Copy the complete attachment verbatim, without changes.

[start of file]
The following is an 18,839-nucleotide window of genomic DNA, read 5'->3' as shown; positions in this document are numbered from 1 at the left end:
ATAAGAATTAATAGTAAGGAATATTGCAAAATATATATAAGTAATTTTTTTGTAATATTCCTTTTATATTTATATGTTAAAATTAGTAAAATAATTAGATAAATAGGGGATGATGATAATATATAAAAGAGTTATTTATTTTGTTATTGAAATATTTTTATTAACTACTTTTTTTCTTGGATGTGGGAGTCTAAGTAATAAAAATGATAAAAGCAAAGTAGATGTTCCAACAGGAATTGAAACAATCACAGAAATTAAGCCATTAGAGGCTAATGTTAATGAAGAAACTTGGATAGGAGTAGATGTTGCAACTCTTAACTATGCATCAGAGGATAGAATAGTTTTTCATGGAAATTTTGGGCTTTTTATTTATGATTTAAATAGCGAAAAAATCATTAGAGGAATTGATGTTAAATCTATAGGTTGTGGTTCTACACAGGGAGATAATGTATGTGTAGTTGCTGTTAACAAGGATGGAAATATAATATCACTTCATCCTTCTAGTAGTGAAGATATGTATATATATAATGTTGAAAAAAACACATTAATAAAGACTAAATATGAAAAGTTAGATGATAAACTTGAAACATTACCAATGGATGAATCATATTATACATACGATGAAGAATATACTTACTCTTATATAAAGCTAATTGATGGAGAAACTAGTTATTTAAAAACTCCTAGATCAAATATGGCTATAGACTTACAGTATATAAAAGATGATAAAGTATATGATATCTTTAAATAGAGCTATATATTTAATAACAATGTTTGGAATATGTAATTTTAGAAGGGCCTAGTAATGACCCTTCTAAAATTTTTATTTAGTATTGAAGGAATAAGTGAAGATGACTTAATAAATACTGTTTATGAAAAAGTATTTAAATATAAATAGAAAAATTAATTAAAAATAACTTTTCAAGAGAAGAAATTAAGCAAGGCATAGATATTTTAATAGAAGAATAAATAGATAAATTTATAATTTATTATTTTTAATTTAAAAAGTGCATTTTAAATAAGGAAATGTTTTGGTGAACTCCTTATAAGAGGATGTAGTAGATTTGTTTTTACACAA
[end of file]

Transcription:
The following is an 18,839-nucleotide window of genomic DNA, read 5'->3' as shown; positions in this document are numbered from 1 at the left end:
ATAAGAATTAATAGTAAGGAATATTGCAAAATATATATAAGTAATTTTTTTGTAATATTCCTTTTATATTTATATGTTAAAATTAGTAAAATAATTAGATAAATAGGGGATGATGATAATATATAAAAGAGTTATTTATTTTGTTATTGAAATATTTTTATTAACTACTTTTTTTCTTGGATGTGGGAGTCTAAGTAATAAAAATGATAAAAGCAAAGTAGATGTTCCAACAGGAATTGAAACAATCACAGAAATTAAGCCATTAGAGGCTAATGTTAATGAAGAAACTTGGATAGGAGTAGATGTTGCAACTCTTAACTATGCATCAGAGGATAGAATAGTTTTTCATGGAAATTTTGGGCTTTTTATTTATGATTTAAATAGCGAAAAAATCATTAGAGGAATTGATGTTAAATCTATAGGTTGTGGTTCTACACAGGGAGATAATGTATGTGTAGTTGCTGTTAACAAGGATGGAAATATAATATCACTTCATCCTTCTAGTAGTGAAGATATGTATATATATAATGTTGAAAAAAACACATTAATAAAGACTAAATATGAAAAGTTAGATGATAAACTTGAAACATTACCAATGGATGAATCATATTATACATACGATGAAGAATATACTTACTCTTATATAAAGCTAATTGATGGAGAAACTAGTTATTTAAAAACTCCTAGATCAAATATGGCTATAGACTTACAGTATATAAAAGATGATAAAGTATATGATATCTTTAAATAGAGCTATATATTTAATAACAATGTTTGGAATATGTAATTTTAGAAGGGCCTAGTAATGACCCTTCTAAAATTTTTATTTAGTATTGAAGGAATAAGTGAAGATGACTTAATAAATACTGTTTATGAAAAAGTATTTAAATATAAATAGAAAAATTAATTAAAAATAACTTTTCAAGAGAAGAAATTAAGCAAGGCATAGATATTTTAATAGAAGAATAAATAGATAAATTTATAATTTATTATTTTTAATTTAAAAAGTGCATTTTAAATAAGGAAATGTTTTGGTGAACTCCTTATAAGAGGATGTAGTAGATTTGTTTTTACACAA